Prematurity can certainly lead to the longest period of supplementation, depending on how early your baby arrives. In this case, a good breast pump will be your greatest asset - because it may be your only means of stimulating a milk supply. This girl has written a great blog post with tons of great info about exclusively pumping. Keep in mind that most premature babies not only lack a strong suck reflex, but also don't have the energy required to nurse. For extended periods of separation, as in long NICU stays, you'll want to pump as often as your baby would nurse (10-12x per day). Maintain close contact with your NICU nurses and a lactation consultant to ensure the greatest chance for success in getting breast milk to your little peanut. Breast milk is FAR superior nutrition for premature babies, and although some supplementation will likely be necessary, any amount of breast milk will be ideal. Be diligent to pump, be protective of your milk supply, and be openly flexible in regards to feeding your baby expressed milk from a bottle.
Low blood sugar, excessive weight loss, jaundice, and maternal reasons are typically short-lived instances of supplementation. We're talking as little as one bottle and as much as a week or so. When possible, always offer both breasts as a feeding prior to finishing a feeding with formula. This is ideal, as it still provides stimulation for milk production. In the absence of this option, pumping each feeding is needed to prevent a decrease in milk supply. If you're worried about "nipple confusion," ask your nursery nurse if it's possible to either gavage feed or use a supplemental nurser.

Maybe you're as stubborn as a mule and yet things just aren't working out like you'd hoped. There are certainly speed bumps that can pop up, which can make navigating around breastfeeding a lot more difficult. Low production, flat or inverted nipples, issues with latch, tongue tie, mastitis, engorgement, and nipple breakdown are some of the most common problems encountered while breastfeeding. My advice? Call a Lactation consultant. Certified lactation consultants can be a wealth of knowledge. Establishing contact with an LC prior to hospital discharge is a great foundation for future success.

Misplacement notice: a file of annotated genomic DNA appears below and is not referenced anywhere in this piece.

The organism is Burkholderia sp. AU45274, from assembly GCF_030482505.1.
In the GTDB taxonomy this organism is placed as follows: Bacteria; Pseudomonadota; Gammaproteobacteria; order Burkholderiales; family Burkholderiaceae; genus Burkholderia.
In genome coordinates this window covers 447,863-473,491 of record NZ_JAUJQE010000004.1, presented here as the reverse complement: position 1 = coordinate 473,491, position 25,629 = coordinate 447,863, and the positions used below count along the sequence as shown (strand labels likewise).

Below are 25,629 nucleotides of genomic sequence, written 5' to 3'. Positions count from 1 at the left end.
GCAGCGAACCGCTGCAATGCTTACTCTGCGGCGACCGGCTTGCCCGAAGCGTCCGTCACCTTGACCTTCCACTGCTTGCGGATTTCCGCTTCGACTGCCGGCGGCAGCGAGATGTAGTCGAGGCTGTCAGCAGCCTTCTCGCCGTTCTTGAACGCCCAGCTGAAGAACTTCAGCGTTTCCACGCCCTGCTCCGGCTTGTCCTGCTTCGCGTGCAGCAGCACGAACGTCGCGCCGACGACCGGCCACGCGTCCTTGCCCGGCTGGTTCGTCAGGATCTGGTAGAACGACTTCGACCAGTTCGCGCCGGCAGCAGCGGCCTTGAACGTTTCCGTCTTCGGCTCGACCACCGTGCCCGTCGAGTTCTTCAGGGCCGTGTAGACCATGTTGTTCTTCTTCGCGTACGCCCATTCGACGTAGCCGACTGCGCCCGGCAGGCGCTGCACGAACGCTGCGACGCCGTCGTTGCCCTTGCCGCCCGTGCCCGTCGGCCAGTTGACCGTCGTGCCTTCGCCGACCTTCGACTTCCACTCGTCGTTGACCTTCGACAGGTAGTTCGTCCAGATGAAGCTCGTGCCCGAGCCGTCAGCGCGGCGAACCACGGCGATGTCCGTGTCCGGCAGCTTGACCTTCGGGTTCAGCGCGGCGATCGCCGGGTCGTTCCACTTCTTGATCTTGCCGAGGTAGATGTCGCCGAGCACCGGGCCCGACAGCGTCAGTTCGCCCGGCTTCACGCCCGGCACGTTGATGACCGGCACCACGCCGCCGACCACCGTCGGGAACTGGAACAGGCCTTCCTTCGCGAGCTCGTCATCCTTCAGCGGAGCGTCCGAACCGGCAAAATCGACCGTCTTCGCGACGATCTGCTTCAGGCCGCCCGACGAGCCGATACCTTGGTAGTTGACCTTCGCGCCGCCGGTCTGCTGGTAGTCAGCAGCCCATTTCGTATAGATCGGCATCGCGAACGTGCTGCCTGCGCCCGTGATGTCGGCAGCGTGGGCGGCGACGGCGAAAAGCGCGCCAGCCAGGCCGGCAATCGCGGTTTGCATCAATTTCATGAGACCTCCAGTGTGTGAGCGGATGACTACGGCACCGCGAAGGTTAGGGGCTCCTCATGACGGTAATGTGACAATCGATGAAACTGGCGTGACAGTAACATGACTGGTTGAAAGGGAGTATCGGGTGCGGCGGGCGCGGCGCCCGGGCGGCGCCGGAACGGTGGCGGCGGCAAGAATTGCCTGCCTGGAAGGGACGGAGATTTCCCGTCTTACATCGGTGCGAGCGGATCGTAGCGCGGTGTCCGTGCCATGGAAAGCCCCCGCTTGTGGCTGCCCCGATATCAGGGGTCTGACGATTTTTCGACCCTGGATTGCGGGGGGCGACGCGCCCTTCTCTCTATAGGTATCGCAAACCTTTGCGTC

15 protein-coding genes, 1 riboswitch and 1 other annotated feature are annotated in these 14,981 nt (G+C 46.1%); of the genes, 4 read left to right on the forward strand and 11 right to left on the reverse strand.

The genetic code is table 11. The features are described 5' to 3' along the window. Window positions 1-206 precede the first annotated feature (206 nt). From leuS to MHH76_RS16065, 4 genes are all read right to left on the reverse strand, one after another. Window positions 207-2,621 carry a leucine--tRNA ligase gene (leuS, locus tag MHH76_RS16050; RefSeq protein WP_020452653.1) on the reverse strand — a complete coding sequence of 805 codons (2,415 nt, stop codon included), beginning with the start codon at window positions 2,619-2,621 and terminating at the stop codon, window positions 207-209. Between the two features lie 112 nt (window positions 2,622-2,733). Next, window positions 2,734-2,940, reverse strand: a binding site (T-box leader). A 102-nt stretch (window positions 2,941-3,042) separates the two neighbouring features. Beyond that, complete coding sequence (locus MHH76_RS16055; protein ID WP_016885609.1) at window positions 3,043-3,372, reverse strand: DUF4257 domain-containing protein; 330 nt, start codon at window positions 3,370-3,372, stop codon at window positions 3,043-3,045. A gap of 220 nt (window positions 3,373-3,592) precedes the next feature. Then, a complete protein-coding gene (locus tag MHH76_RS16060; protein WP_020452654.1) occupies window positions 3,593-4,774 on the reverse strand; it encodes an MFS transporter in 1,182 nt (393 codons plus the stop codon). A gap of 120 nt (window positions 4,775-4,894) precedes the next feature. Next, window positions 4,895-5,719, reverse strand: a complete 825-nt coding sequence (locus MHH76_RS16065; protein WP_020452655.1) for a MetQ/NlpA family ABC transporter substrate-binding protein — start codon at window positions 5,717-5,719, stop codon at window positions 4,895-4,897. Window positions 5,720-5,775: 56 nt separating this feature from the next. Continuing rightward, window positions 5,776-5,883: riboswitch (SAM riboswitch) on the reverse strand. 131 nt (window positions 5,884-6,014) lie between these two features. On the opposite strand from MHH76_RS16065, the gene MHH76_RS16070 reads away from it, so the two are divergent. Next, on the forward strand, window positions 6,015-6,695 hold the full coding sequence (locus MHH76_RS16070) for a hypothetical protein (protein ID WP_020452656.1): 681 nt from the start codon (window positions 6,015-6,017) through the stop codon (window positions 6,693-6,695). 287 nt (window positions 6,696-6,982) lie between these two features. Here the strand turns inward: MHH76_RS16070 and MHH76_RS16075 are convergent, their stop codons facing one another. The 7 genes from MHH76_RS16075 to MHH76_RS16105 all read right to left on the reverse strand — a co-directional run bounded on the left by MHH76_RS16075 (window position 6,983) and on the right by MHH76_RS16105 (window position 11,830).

Finally, with increased education comes increased chances of success. I can think of about a dozen more talking points regarding nursing, there is still so much to say! If you are serious about breastfeeding, look into taking a class. There are also tons of books, websites and blogs that are WAY more informative.

I know I've already said "finally," but I have one more thing to say about breastfeeding. There's this turning point that happens one day and suddenly things start getting easier. You see, despite it being exhausting, anxiety-inducing, and grit-my-teeth painful (lanolin, cold gel soothies, and nipple shells were my go-to comfort for nipple soreness), breastfeeding is also kinda magical. For the first 6 months of my son's life, my body provided every drop of nourishment his little body needed. I also protected him from disease (including one particularly nasty stomach bug that everyone in the house got except him). I've read to him, sang to him, prayed over him, studied his perfect little features and kissed his chubby cheeks. For a few minutes each day, he is once again a part of me.

And that makes it all worth it.

Monday, June 10, 2013

All the milk and none of the cookies

Moving forward with L&D 1102, we've got another loaded topic to discuss. The questions I received were "When does the milk come in?" and "What about formula supplementation? Will it screw up breastfeeding?" So I'll get to those questions and maybe a few others also, because at work, I often hear the same questions over and over again.

What this post isn't: a litany of awesome reasons to breastfeed (I mean, we already know this, right?)

What this post is: the ins & outs, and what/where/when/why/how's of breastfeeding. I left off the who, because surely that's an obvious answer.
And no good L&D post comes without a disclaimer. It's the one you've all grown familiar with: I'm not an expert. I'm not a lactation consultant - just speaking from experience. What I talk about here can't ever replace your doctor's advice.